Problems with enterprise liability

There are various problems with enterprise liability, which substantially weaken its potential in resolving problems of insolvent subsidiary liabilities. At the most general level, there is a lack of criteria in determining whether or not companies are sufficiently economically integrated. This blends into a second problem, which is the potential cost of evidence-gathering and expert opinion in determining that issue. But a more fundamental problem is that it does not seem possible to allow the enterprise liability ‘genie’ only half way out of the bottle. This is to say that the results of an inquiry into economic interdependencies might be that ‘everything is connected to everything else’ and that there is no confining the enterprise to any pre-conceived notion of the corporate group.

The application of enterprise liability principles has been rejected in veil-piercing cases. In Adams v Cape Industries plc,[1] the English Court of Appeal quoted in the Notary public London case with approval a prior dictum that the fundamental distinction between law and economics cannot be bridged so as to create liability in the parent economically integrated with one or more subsidiaries.

[1] [1990] 1 Ch 433, 538 quoting Bank of Tokyo Ltd v Karoon (note) [1987] AC 45, 64 (Goff LJ).

Enterprise Liability

In Theosophical Foundation Pty Ltd v Commissioner of Land Tax,[1] Herron CJ stated that ‘a court may in some cases disregard the corporate entity and have regard instead to the economic realities behind the legal façade’.[2] The focus of this head of veil piercing is upon the relationship between the companies in a group ‘and their contribution to the common commercial objective’.[3] This approach to veil piercing is a sub-set of a wider notion of enterprise liability. Enterprise liability has a long intellectual history and manifests itself in a range of arguments related to products liability, vicarious liability and corporate groups.

An early article of importance was that of Adolf Berle, who observed that there were legal cases in which ‘several corporations became in effect a single enterprise and merged their operations, their several entities were disregarded and their respective assets and liabilities pooled in a common pot which represented, substantially, the actual enterprise of which they were parts’.[4] These ideas were taken up by a number of scholars in the following decades, most pertinently by Blumberg writing on corporate groups.[5] Blumberg was cautious not to over-state his arguments about the extent of any principles, but was of the general belief that the reality of a multinational company is that it involves a ‘business being conducted collectively by interlinked companies under common ownership and control’.[6] Such a conception was said to be the basis of a number of specific rules in US law, which permitted the courts to ignore the separate legal personality of constituent companies for a specific legal purpose. Enterprise liability was said to have the purpose of providing an immediate avenue of redress for unpaid creditors and to force constituents of the group to absorb the full costs of their combined activities, so as not to create externalities.[7]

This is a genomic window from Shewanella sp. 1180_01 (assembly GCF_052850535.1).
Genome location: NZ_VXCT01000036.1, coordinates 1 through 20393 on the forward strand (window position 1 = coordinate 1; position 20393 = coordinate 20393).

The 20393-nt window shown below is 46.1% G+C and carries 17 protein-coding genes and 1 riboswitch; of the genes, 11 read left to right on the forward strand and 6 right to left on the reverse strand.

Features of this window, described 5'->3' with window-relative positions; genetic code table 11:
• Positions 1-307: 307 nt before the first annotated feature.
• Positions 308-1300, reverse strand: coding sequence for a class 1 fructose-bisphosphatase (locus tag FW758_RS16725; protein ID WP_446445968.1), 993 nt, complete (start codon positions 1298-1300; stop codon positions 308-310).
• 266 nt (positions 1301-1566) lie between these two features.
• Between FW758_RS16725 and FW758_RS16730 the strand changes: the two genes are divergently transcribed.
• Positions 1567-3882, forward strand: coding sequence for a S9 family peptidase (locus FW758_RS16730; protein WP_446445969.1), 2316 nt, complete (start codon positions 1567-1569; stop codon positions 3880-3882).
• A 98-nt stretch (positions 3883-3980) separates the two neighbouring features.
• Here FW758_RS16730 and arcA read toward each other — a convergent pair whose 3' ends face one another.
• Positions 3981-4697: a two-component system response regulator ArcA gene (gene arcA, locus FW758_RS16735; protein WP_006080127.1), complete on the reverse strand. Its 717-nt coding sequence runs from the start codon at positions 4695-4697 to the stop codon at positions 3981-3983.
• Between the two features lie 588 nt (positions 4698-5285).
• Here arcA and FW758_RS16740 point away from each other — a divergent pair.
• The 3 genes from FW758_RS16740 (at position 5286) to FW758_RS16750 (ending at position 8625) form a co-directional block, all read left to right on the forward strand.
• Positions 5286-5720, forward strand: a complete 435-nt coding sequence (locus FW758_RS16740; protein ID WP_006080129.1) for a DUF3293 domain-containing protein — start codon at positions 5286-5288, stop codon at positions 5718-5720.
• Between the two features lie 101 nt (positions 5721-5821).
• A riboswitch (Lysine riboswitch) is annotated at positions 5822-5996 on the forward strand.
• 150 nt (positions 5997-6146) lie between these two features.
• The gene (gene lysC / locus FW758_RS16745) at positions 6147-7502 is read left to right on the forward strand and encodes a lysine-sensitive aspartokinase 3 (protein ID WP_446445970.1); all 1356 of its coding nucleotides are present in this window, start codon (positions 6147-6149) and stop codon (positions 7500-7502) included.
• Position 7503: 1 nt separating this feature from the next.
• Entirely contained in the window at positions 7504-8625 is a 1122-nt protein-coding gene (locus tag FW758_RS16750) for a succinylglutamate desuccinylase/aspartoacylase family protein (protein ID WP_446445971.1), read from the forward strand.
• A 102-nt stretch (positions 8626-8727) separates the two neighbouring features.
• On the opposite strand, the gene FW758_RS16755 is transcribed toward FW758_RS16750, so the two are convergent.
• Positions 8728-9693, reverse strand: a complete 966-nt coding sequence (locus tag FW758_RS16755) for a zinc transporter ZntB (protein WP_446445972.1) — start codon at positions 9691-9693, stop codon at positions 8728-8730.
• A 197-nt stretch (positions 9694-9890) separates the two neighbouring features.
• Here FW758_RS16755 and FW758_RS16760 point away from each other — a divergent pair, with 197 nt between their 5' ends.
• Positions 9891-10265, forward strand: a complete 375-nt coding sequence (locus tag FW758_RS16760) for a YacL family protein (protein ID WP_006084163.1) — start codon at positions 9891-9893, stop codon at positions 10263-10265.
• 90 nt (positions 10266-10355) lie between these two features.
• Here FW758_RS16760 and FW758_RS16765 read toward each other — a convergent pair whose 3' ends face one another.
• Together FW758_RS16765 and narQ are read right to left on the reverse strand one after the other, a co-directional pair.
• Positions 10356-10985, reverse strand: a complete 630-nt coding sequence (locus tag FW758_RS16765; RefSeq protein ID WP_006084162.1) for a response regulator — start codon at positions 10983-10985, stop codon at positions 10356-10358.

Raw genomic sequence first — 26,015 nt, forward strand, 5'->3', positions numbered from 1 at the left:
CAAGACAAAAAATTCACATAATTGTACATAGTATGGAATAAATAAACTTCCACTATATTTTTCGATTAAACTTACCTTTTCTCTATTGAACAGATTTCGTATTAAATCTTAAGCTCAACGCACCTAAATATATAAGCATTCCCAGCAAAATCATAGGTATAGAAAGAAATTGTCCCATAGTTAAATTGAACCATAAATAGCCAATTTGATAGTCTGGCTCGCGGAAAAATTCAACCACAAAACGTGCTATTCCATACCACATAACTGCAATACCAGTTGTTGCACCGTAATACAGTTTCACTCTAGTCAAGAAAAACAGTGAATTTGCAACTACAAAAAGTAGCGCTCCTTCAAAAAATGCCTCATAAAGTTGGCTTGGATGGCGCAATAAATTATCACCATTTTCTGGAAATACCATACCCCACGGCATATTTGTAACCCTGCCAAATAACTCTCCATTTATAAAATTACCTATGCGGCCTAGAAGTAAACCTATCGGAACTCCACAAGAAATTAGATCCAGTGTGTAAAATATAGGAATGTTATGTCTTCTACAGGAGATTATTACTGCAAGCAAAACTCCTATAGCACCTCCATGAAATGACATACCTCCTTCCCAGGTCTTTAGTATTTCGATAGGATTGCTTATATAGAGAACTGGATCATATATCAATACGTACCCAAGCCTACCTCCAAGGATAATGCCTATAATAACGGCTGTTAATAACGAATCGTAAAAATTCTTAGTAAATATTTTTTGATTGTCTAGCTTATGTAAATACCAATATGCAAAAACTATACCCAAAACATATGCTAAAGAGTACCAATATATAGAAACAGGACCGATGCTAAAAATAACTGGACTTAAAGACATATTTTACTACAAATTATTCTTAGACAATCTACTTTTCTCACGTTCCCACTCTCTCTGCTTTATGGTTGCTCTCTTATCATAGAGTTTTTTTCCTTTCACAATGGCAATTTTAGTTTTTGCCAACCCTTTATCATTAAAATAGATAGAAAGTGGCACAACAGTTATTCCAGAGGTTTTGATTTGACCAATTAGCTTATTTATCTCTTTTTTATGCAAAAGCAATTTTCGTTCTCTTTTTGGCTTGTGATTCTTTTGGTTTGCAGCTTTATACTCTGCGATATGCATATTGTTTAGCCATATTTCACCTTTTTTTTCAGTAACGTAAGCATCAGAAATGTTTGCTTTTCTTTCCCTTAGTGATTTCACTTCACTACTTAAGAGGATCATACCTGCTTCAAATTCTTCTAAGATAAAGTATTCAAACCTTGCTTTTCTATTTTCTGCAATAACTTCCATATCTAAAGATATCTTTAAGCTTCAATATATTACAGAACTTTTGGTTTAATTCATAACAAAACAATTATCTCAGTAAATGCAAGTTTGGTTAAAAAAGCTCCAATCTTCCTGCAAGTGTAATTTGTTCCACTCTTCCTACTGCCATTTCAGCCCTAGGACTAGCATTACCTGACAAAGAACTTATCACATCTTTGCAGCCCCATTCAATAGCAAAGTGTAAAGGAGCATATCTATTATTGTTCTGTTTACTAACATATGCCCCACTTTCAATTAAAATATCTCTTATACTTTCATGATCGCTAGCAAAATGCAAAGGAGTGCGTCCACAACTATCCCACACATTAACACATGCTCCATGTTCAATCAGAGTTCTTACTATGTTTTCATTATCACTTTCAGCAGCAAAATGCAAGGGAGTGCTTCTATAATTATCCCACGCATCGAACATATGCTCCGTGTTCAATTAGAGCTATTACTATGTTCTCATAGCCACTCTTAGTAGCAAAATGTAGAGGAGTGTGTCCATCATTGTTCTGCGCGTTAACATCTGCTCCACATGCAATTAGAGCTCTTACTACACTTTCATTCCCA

[1] (1966) 67 SR (NSW) 70.

[2] (1966) 67 SR (NSW) 70, 75-6.

[3] Premier Building and Consulting Pty Ltd (rec apptd) v Spotless Group Ltd (2007) 64 ACSR 114, 191 (Byrne J).

[4] AA Berle, ‘The Theory of Enterprise Entity’ (1947) 47 Colum LR 343, 349.

[5] PI Blumberg, The Multinational Challenge to Corporation Law : The Search for a New Corporate Personality (1993). A summary of his position is available in PI Blumberg, ‘The Transformation of Modern Corporation Law: The Law of Corporate Groups’ (2005) 37 Conn LR 605.